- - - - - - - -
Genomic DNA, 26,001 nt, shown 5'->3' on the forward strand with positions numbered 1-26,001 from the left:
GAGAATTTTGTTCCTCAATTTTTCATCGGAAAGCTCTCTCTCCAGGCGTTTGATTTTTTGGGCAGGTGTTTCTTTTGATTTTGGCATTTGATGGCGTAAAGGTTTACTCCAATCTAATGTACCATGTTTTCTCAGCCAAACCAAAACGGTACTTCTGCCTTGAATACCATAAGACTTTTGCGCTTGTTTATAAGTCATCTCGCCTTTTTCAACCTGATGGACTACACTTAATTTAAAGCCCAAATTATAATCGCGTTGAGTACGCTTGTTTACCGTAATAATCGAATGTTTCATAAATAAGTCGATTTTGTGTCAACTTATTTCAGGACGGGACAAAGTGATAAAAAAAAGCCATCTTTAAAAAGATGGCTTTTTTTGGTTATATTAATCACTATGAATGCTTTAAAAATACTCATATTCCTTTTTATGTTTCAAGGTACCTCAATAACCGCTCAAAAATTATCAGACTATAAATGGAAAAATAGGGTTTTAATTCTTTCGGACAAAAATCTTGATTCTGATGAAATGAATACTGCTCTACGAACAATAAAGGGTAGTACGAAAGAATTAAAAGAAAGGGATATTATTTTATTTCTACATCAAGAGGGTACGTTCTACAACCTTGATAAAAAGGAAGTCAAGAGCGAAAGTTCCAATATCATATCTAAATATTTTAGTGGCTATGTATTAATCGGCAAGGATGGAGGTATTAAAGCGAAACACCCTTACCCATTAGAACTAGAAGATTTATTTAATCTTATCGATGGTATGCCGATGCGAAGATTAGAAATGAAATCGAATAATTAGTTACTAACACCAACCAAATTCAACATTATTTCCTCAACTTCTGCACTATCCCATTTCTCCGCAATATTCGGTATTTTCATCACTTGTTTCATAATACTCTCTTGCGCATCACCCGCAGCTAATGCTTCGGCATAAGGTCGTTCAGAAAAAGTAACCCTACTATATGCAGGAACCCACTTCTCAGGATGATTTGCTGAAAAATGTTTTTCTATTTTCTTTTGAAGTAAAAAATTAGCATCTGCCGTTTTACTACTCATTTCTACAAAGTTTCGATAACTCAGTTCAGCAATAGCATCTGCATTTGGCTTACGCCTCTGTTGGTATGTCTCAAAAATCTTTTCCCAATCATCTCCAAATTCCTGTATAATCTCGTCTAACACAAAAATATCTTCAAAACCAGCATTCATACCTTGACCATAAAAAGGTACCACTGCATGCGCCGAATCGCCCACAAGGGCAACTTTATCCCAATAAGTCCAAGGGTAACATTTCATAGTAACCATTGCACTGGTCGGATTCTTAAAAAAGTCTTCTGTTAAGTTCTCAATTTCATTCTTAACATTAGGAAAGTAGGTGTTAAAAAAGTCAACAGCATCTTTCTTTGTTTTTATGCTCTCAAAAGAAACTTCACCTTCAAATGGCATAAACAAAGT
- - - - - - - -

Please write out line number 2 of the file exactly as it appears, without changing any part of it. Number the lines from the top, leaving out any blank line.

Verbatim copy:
GAGAATTTTGTTCCTCAATTTTTCATCGGAAAGCTCTCTCTCCAGGCGTTTGATTTTTTGGGCAGGTGTTTCTTTTGATTTTGGCATTTGATGGCGTAAAGGTTTACTCCAATCTAATGTACCATGTTTTCTCAGCCAAACCAAAACGGTACTTCTGCCTTGAATACCATAAGACTTTTGCGCTTGTTTATAAGTCATCTCGCCTTTTTCAACCTGATGGACTACACTTAATTTAAAGCCCAAATTATAATCGCGTTGAGTACGCTTGTTTACCGTAATAATCGAATGTTTCATAAATAAGTCGATTTTGTGTCAACTTATTTCAGGACGGGACAAAGTGATAAAAAAAAGCCATCTTTAAAAAGATGGCTTTTTTTGGTTATATTAATCACTATGAATGCTTTAAAAATACTCATATTCCTTTTTATGTTTCAAGGTACCTCAATAACCGCTCAAAAATTATCAGACTATAAATGGAAAAATAGGGTTTTAATTCTTTCGGACAAAAATCTTGATTCTGATGAAATGAATACTGCTCTACGAACAATAAAGGGTAGTACGAAAGAATTAAAAGAAAGGGATATTATTTTATTTCTACATCAAGAGGGTACGTTCTACAACCTTGATAAAAAGGAAGTCAAGAGCGAAAGTTCCAATATCATATCTAAATATTTTAGTGGCTATGTATTAATCGGCAAGGATGGAGGTATTAAAGCGAAACACCCTTACCCATTAGAACTAGAAGATTTATTTAATCTTATCGATGGTATGCCGATGCGAAGATTAGAAATGAAATCGAATAATTAGTTACTAACACCAACCAAATTCAACATTATTTCCTCAACTTCTGCACTATCCCATTTCTCCGCAATATTCGGTATTTTCATCACTTGTTTCATAATACTCTCTTGCGCATCACCCGCAGCTAATGCTTCGGCATAAGGTCGTTCAGAAAAAGTAACCCTACTATATGCAGGAACCCACTTCTCAGGATGATTTGCTGAAAAATGTTTTTCTATTTTCTTTTGAAGTAAAAAATTAGCATCTGCCGTTTTACTACTCATTTCTACAAAGTTTCGATAACTCAGTTCAGCAATAGCATCTGCATTTGGCTTACGCCTCTGTTGGTATGTCTCAAAAATCTTTTCCCAATCATCTCCAAATTCCTGTATAATCTCGTCTAACACAAAAATATCTTCAAAACCAGCATTCATACCTTGACCATAAAAAGGTACCACTGCATGCGCCGAATCGCCCACAAGGGCAACTTTATCCCAATAAGTCCAAGGGTAACATTTCATAGTAACCATTGCACTGGTCGGATTCTTAAAAAAGTCTTCTGTTAAGTTCTCAATTTCATTCTTAACATTAGGAAAGTAGGTGTTAAAAAAGTCAACAGCATCTTTCTTTGTTTTTATGCTCTCAAAAGAAACTTCACCTTCAAATGGCATAAACAAAGT